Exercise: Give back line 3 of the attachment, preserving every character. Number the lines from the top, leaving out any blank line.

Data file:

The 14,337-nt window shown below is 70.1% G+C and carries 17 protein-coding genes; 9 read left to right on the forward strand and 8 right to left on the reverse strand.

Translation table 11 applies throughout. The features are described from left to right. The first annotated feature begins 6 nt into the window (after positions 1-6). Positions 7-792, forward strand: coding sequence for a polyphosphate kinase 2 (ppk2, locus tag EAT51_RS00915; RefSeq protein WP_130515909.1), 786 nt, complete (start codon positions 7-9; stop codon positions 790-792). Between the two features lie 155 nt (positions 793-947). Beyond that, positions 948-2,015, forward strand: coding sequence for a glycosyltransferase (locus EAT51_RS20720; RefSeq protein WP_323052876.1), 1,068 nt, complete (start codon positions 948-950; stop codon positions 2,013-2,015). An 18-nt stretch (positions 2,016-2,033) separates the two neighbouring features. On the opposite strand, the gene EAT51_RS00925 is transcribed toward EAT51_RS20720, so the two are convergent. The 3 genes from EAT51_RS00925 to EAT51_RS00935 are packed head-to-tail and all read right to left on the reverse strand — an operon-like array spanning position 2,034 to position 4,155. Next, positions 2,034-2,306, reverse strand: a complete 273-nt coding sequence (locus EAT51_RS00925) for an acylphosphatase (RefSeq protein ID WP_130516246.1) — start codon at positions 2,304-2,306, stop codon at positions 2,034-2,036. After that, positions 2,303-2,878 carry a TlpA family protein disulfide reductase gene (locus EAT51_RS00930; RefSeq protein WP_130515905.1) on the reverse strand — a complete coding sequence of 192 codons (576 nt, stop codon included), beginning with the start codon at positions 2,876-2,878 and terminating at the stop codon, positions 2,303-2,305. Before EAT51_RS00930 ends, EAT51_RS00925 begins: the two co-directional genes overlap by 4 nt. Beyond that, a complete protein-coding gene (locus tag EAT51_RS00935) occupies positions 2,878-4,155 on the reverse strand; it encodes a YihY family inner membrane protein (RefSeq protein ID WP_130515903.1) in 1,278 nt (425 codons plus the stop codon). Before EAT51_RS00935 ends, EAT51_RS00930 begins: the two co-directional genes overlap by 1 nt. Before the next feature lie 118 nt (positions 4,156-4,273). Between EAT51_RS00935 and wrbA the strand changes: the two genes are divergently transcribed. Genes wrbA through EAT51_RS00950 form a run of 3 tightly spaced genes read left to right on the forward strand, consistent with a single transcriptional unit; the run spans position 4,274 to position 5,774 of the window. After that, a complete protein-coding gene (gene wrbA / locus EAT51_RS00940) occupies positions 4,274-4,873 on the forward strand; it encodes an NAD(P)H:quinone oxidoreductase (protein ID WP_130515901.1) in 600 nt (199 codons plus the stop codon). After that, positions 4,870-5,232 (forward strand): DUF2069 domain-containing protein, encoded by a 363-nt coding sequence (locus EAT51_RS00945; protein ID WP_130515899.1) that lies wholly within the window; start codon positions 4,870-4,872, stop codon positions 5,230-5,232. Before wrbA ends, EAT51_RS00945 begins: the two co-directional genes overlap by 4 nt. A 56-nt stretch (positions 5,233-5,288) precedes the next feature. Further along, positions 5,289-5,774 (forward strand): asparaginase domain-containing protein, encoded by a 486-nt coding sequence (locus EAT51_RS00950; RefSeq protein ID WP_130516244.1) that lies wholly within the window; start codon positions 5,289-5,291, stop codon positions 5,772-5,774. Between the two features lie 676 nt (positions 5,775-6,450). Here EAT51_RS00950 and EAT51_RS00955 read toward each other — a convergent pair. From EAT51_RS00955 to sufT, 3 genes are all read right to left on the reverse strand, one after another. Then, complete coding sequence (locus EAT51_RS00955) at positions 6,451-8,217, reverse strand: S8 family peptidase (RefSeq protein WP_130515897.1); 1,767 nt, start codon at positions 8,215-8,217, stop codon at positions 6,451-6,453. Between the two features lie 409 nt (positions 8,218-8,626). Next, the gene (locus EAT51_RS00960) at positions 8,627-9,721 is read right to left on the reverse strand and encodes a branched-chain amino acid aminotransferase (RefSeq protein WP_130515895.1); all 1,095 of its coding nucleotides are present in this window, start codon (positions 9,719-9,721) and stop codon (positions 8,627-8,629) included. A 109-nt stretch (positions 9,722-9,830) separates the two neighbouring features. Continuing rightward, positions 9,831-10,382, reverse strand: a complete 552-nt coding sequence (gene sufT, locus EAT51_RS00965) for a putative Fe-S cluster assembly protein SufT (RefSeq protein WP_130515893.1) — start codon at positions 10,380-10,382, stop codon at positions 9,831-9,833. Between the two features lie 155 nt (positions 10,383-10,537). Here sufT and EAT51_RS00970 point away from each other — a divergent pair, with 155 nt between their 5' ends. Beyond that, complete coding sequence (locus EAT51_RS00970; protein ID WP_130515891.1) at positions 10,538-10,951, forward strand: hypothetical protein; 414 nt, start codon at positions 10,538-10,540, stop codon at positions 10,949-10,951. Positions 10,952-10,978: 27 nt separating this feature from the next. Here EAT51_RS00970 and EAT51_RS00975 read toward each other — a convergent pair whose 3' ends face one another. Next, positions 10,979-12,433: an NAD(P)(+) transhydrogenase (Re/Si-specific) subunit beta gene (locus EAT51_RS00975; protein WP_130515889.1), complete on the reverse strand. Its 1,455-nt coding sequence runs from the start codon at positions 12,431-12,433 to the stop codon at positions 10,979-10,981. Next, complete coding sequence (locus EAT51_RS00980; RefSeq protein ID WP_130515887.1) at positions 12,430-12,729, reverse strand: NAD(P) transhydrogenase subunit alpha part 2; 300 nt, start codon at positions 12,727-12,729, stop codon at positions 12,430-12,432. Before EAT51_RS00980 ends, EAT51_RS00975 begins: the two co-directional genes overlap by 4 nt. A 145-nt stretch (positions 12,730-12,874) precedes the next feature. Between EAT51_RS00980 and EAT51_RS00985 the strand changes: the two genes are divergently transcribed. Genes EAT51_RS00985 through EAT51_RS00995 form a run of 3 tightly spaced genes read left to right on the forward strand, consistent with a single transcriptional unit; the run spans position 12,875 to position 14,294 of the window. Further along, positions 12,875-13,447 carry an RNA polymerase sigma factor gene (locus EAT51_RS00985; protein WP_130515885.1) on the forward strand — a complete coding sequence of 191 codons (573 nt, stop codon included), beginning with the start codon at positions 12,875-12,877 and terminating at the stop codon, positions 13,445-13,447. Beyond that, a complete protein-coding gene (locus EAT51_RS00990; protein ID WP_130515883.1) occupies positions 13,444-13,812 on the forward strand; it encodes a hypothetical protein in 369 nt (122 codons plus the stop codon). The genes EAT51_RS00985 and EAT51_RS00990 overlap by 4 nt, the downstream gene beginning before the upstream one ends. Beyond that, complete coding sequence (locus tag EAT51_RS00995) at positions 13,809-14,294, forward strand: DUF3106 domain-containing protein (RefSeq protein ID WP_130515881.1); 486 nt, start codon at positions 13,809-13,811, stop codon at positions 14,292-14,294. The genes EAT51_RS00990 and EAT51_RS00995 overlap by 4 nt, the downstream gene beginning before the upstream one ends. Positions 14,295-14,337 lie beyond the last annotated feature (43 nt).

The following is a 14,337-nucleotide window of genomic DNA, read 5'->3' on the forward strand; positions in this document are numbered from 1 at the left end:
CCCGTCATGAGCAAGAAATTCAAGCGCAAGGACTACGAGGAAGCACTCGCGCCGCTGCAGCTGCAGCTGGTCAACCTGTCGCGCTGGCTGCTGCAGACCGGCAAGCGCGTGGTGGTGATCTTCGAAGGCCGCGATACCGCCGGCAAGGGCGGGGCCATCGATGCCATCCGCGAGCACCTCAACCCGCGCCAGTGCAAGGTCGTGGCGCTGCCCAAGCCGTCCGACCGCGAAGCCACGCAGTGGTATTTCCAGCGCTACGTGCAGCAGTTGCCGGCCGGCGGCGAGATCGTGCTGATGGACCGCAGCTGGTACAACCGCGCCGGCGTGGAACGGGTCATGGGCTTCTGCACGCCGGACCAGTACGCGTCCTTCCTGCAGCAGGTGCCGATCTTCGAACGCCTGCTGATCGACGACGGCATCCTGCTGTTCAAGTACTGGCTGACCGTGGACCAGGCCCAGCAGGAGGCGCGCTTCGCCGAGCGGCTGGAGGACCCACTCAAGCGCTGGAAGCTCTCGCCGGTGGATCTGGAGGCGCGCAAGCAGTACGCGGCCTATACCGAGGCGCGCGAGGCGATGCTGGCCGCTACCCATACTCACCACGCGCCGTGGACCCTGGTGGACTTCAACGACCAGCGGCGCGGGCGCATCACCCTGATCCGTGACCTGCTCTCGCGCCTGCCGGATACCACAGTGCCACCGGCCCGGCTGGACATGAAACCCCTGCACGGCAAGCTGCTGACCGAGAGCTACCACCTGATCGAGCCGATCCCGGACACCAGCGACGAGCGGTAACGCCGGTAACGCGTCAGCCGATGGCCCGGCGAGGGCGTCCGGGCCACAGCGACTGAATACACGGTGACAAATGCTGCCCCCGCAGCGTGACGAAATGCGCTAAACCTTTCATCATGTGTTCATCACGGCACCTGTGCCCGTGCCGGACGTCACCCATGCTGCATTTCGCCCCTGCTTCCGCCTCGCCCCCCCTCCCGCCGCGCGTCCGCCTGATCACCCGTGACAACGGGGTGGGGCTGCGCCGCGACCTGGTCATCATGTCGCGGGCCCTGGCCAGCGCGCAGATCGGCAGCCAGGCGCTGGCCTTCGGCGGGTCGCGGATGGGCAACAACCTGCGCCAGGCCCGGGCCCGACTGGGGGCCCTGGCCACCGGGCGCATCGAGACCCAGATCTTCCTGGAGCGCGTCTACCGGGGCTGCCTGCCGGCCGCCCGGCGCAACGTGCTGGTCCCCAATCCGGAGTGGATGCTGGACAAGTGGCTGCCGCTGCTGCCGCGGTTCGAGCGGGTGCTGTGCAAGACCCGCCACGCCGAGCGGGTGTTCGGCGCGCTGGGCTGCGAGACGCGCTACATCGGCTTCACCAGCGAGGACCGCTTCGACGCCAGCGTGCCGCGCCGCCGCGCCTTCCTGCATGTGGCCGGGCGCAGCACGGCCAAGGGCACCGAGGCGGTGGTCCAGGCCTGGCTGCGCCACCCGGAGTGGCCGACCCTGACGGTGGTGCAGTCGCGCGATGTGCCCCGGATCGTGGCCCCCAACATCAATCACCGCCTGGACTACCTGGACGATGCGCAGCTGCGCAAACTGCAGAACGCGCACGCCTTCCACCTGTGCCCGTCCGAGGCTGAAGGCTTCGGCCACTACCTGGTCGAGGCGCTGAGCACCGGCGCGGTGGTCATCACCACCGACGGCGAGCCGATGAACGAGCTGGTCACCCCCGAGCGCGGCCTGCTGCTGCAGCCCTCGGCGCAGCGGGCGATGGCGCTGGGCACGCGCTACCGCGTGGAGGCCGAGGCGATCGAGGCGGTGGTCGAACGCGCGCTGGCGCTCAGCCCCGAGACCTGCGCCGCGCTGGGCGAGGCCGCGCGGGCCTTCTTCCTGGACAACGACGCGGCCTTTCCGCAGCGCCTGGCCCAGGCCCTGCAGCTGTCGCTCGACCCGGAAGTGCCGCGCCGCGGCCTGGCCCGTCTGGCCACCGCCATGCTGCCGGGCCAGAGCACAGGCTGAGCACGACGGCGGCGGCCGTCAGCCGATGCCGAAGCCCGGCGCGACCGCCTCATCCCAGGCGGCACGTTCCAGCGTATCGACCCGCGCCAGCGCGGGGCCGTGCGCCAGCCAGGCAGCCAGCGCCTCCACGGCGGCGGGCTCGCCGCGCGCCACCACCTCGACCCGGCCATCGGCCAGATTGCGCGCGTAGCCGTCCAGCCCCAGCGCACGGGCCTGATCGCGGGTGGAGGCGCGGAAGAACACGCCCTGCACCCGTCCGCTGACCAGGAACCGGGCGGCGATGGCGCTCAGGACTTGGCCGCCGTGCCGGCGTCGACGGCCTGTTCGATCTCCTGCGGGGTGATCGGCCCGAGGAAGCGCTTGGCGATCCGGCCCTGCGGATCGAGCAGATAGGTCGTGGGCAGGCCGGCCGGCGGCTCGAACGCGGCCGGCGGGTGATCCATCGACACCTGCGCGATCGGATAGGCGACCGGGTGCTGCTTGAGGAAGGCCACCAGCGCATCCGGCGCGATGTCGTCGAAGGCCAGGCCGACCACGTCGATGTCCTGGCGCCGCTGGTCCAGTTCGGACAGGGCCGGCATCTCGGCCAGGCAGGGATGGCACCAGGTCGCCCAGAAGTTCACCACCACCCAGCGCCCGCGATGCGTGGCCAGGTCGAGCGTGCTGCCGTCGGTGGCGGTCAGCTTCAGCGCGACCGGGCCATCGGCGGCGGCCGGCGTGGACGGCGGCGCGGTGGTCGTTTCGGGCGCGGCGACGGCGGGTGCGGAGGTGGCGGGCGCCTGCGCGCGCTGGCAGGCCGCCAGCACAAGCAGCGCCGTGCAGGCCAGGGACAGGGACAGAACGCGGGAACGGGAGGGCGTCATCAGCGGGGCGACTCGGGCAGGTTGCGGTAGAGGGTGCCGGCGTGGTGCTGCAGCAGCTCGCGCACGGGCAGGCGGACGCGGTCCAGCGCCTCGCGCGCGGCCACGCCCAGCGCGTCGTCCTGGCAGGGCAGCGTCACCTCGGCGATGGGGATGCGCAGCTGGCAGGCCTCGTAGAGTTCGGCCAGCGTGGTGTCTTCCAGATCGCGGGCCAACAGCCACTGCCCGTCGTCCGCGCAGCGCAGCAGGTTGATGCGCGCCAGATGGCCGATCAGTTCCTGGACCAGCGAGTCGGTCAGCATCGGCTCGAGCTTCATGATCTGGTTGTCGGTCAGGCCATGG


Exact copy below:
The following is a 14,337-nucleotide window of genomic DNA, read 5'->3' on the forward strand; positions in this document are numbered from 1 at the left end: